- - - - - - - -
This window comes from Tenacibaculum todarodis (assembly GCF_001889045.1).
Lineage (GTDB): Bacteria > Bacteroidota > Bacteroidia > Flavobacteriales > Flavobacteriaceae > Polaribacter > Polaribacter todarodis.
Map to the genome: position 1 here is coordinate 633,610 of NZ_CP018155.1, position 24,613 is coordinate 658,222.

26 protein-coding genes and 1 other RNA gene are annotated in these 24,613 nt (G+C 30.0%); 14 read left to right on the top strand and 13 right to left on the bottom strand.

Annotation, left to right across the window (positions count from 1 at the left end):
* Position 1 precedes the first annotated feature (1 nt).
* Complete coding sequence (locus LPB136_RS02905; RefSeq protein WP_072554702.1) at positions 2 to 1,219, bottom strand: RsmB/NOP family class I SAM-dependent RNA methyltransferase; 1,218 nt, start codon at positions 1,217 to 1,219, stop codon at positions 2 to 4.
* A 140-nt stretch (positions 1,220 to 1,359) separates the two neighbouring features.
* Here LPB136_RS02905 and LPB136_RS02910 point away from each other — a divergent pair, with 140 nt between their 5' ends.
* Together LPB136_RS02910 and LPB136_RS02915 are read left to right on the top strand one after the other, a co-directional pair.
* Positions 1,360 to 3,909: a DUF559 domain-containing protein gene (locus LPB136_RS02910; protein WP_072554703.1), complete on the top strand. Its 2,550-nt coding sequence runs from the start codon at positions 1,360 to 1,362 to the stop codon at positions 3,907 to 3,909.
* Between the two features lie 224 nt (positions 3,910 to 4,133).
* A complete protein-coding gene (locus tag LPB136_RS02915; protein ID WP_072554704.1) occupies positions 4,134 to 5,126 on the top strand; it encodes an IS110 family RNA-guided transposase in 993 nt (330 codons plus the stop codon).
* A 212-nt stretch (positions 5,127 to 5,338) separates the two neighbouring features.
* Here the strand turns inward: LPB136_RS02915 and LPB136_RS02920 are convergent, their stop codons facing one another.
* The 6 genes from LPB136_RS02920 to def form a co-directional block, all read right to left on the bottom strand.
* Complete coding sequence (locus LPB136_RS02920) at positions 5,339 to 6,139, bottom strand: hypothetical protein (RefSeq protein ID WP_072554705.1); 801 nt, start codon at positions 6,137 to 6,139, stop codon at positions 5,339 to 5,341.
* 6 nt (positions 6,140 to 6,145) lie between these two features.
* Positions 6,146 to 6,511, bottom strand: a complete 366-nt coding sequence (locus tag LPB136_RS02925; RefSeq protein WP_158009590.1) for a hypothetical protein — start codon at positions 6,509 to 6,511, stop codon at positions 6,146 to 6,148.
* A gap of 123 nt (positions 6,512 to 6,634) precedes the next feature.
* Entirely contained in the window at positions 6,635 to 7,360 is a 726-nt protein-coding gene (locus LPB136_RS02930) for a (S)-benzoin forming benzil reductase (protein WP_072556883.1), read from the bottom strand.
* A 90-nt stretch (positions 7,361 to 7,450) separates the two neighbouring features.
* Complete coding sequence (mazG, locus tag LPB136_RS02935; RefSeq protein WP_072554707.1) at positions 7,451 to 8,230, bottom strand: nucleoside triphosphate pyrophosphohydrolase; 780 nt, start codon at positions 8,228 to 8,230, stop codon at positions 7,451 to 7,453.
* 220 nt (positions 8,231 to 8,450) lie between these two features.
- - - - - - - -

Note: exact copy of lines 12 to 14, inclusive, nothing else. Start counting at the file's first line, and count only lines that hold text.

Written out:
* Between the two features lie 224 nt (positions 3,910 to 4,133).
* A complete protein-coding gene (locus tag LPB136_RS02915; protein ID WP_072554704.1) occupies positions 4,134 to 5,126 on the top strand; it encodes an IS110 family RNA-guided transposase in 993 nt (330 codons plus the stop codon).
* A 212-nt stretch (positions 5,127 to 5,338) separates the two neighbouring features.